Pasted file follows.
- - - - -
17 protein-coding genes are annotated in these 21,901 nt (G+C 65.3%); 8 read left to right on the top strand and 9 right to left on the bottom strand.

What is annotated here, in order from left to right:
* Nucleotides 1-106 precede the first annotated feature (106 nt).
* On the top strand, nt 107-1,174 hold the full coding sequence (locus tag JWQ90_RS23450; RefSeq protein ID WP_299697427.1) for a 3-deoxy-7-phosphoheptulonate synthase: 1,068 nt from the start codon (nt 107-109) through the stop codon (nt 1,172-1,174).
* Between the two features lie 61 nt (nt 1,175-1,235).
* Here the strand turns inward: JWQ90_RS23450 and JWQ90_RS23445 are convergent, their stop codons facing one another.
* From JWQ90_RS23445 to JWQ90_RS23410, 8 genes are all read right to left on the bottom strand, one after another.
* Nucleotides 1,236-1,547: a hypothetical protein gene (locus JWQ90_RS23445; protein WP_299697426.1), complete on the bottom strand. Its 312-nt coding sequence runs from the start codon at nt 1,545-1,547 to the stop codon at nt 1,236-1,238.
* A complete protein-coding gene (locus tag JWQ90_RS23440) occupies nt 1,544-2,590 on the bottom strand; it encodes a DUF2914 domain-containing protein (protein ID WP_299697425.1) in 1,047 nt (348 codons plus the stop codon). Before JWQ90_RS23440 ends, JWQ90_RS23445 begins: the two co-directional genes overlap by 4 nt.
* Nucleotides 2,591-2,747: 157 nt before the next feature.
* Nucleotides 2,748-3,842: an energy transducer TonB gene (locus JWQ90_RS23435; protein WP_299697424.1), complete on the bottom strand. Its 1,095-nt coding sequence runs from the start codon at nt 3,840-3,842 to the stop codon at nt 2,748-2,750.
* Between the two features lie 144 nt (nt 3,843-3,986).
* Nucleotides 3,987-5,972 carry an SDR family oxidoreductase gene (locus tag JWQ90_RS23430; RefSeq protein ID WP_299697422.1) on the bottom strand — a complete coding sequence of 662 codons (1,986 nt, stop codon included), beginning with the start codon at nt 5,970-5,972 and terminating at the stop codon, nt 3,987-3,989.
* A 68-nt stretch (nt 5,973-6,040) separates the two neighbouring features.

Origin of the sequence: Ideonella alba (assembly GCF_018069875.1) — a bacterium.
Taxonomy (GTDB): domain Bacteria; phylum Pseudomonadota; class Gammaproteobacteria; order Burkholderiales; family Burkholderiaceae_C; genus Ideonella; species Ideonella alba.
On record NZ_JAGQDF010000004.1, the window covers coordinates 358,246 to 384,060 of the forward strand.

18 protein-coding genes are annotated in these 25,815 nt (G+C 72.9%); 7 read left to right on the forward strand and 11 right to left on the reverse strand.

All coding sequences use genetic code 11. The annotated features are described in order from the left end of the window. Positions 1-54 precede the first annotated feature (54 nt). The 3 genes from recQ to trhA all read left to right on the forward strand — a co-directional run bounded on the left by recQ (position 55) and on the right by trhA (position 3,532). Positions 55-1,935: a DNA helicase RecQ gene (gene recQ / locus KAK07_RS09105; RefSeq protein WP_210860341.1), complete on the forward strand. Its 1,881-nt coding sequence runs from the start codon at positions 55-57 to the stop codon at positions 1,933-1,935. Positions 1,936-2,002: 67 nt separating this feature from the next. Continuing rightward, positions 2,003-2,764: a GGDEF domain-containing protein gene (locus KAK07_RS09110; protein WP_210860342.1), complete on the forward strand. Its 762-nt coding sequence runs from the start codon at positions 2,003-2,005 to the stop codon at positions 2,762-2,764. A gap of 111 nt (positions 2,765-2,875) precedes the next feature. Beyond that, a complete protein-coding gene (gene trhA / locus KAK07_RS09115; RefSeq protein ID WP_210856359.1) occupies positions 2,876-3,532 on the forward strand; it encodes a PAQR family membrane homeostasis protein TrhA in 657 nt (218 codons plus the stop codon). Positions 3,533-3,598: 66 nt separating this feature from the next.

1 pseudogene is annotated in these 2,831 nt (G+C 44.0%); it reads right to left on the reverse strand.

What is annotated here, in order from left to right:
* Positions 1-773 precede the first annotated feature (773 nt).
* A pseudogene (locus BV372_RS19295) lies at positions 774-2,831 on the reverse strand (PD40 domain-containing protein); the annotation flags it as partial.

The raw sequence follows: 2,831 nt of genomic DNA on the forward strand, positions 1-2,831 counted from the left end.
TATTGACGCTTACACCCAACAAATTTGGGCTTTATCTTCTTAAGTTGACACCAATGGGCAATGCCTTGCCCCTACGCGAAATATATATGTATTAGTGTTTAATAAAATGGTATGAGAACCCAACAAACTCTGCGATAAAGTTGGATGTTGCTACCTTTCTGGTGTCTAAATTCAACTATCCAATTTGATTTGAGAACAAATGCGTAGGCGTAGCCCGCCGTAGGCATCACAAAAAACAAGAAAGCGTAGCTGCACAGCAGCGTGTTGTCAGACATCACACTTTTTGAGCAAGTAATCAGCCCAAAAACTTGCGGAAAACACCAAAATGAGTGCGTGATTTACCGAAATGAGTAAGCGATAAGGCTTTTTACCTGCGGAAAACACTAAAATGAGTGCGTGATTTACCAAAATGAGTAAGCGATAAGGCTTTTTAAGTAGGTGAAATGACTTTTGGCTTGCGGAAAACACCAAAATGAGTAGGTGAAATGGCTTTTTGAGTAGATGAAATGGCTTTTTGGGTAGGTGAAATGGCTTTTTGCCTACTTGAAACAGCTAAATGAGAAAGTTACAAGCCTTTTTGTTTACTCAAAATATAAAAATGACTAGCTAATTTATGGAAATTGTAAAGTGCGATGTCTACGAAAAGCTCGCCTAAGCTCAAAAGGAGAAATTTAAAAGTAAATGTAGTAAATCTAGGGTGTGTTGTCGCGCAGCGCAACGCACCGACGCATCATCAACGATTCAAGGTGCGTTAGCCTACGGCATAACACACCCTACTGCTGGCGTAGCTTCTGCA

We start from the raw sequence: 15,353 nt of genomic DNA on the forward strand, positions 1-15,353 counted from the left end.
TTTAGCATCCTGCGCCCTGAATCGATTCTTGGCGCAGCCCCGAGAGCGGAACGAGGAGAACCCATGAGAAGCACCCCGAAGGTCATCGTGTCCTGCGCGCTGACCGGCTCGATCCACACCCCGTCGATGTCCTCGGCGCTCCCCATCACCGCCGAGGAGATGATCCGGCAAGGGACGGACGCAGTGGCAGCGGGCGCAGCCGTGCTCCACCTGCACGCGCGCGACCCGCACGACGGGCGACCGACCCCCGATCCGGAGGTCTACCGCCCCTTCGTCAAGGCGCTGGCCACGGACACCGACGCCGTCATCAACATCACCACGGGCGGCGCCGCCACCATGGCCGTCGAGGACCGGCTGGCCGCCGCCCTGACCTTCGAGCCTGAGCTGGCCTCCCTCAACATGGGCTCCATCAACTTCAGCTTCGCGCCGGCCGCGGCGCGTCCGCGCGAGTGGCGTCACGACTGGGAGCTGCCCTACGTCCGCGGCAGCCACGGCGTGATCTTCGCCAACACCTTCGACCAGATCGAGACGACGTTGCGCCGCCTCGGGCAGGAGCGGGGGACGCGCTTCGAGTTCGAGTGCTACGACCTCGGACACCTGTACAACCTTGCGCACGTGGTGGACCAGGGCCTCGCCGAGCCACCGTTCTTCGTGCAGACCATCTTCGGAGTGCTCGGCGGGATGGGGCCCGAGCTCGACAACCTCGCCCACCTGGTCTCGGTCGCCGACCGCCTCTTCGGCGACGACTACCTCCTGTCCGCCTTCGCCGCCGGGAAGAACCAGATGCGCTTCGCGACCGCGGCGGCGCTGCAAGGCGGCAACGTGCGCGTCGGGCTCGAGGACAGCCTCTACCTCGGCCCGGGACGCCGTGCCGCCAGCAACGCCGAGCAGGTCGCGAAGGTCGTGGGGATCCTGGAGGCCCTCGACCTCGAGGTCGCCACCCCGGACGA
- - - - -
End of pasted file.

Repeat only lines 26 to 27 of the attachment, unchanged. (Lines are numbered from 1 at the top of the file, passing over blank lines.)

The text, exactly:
We start from the raw sequence: 15,353 nt of genomic DNA on the forward strand, positions 1-15,353 counted from the left end.
TTTAGCATCCTGCGCCCTGAATCGATTCTTGGCGCAGCCCCGAGAGCGGAACGAGGAGAACCCATGAGAAGCACCCCGAAGGTCATCGTGTCCTGCGCGCTGACCGGCTCGATCCACACCCCGTCGATGTCCTCGGCGCTCCCCATCACCGCCGAGGAGATGATCCGGCAAGGGACGGACGCAGTGGCAGCGGGCGCAGCCGTGCTCCACCTGCACGCGCGCGACCCGCACGACGGGCGACCGACCCCCGATCCGGAGGTCTACCGCCCCTTCGTCAAGGCGCTGGCCACGGACACCGACGCCGTCATCAACATCACCACGGGCGGCGCCGCCACCATGGCCGTCGAGGACCGGCTGGCCGCCGCCCTGACCTTCGAGCCTGAGCTGGCCTCCCTCAACATGGGCTCCATCAACTTCAGCTTCGCGCCGGCCGCGGCGCGTCCGCGCGAGTGGCGTCACGACTGGGAGCTGCCCTACGTCCGCGGCAGCCACGGCGTGATCTTCGCCAACACCTTCGACCAGATCGAGACGACGTTGCGCCGCCTCGGGCAGGAGCGGGGGACGCGCTTCGAGTTCGAGTGCTACGACCTCGGACACCTGTACAACCTTGCGCACGTGGTGGACCAGGGCCTCGCCGAGCCACCGTTCTTCGTGCAGACCATCTTCGGAGTGCTCGGCGGGATGGGGCCCGAGCTCGACAACCTCGCCCACCTGGTCTCGGTCGCCGACCGCCTCTTCGGCGACGACTACCTCCTGTCCGCCTTCGCCGCCGGGAAGAACCAGATGCGCTTCGCGACCGCGGCGGCGCTGCAAGGCGGCAACGTGCGCGTCGGGCTCGAGGACAGCCTCTACCTCGGCCCGGGACGCCGTGCCGCCAGCAACGCCGAGCAGGTCGCGAAGGTCGTGGGGATCCTGGAGGCCCTCGACCTCGAGGTCGCCACCCCGGACGA